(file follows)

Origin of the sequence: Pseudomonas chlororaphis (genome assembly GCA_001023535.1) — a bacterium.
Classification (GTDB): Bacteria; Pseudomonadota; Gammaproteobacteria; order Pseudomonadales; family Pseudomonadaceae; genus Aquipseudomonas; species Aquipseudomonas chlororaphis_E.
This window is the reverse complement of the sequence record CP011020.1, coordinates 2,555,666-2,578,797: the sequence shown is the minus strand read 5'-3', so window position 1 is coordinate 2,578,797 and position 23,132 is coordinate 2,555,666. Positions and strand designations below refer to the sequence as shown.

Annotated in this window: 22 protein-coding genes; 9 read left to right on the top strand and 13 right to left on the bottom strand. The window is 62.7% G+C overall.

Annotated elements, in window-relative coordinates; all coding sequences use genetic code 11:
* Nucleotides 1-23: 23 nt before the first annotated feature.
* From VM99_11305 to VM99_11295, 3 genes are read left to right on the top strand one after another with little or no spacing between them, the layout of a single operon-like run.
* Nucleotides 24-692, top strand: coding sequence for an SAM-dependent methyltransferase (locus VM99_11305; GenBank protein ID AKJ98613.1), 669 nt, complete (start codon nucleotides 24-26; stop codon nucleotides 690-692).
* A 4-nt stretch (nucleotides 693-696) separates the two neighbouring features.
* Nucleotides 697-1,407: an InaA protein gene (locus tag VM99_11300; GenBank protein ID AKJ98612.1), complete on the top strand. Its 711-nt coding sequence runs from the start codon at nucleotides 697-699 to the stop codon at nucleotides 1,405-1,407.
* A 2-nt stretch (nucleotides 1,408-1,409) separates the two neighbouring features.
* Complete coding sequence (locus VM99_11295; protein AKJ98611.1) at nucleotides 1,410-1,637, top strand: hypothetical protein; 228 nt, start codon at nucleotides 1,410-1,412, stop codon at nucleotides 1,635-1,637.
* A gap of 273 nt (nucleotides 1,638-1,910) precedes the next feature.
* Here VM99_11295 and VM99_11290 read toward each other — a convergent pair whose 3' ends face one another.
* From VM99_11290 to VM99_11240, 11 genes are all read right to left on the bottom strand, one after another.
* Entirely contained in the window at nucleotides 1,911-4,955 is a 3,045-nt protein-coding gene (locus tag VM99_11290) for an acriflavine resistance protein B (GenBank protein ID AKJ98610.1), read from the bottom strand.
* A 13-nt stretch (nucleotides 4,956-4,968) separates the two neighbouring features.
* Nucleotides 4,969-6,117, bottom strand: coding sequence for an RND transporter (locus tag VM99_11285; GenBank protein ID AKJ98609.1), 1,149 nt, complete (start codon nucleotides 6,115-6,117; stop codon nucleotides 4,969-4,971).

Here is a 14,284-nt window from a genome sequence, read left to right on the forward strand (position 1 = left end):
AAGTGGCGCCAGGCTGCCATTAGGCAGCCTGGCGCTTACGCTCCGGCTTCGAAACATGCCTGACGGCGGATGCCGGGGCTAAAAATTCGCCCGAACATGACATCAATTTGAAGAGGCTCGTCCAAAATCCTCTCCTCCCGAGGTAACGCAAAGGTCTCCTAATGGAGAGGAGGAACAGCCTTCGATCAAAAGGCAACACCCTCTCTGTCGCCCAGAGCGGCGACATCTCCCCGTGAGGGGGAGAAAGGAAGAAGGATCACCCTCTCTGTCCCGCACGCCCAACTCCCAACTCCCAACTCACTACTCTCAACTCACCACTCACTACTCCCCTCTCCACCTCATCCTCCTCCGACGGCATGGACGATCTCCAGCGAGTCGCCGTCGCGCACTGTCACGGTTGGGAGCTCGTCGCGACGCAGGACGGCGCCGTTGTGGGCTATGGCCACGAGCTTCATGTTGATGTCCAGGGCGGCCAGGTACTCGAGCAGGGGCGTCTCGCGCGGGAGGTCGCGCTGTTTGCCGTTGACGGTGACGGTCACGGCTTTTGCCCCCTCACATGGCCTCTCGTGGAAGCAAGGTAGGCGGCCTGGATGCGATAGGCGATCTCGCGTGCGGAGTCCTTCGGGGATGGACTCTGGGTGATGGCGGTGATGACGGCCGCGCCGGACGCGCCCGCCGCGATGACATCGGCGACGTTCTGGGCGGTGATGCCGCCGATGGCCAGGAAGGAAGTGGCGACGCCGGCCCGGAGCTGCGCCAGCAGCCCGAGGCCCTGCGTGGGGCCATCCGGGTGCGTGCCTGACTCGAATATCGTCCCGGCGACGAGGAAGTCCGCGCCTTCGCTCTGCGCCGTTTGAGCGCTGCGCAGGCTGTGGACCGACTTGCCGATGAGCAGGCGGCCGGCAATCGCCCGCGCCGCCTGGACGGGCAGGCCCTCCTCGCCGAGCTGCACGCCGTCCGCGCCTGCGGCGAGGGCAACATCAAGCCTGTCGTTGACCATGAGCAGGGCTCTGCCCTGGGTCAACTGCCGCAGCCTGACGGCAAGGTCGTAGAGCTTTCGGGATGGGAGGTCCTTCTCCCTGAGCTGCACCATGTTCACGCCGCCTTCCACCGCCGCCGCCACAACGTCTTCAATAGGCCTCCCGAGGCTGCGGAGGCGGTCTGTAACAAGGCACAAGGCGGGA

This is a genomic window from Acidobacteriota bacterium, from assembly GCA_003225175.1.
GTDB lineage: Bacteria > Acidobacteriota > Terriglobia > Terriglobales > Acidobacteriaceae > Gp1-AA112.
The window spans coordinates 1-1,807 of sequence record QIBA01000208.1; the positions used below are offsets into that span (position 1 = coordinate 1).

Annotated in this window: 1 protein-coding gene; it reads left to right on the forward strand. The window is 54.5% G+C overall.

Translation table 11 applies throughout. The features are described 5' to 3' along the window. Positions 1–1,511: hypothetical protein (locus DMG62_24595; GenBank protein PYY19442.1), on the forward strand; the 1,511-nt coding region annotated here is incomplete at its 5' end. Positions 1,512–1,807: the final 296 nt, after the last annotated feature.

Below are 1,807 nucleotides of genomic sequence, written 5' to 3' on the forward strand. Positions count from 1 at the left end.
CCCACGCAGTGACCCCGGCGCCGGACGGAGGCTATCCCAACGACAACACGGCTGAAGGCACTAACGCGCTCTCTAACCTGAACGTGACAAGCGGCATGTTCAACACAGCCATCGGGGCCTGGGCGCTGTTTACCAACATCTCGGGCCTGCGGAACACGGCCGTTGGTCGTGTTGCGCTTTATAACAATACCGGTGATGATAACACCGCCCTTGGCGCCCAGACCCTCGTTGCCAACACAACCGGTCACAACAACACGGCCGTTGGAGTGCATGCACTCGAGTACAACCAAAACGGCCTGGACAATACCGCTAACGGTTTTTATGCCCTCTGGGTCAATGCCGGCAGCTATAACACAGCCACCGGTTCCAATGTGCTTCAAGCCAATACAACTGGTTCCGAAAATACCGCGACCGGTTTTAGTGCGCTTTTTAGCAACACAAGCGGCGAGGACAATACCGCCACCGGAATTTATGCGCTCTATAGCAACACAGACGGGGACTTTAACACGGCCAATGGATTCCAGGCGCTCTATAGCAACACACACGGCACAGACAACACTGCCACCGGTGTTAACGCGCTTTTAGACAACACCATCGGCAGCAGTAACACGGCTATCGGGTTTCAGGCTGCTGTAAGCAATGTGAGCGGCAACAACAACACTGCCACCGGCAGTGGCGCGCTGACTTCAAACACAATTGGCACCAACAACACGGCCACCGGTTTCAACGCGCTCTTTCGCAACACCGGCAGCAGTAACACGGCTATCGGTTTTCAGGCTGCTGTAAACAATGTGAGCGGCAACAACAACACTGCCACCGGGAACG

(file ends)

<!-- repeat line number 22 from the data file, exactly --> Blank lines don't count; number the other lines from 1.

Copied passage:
GTDB lineage: Bacteria > Acidobacteriota > Terriglobia > Terriglobales > Acidobacteriaceae > Gp1-AA112.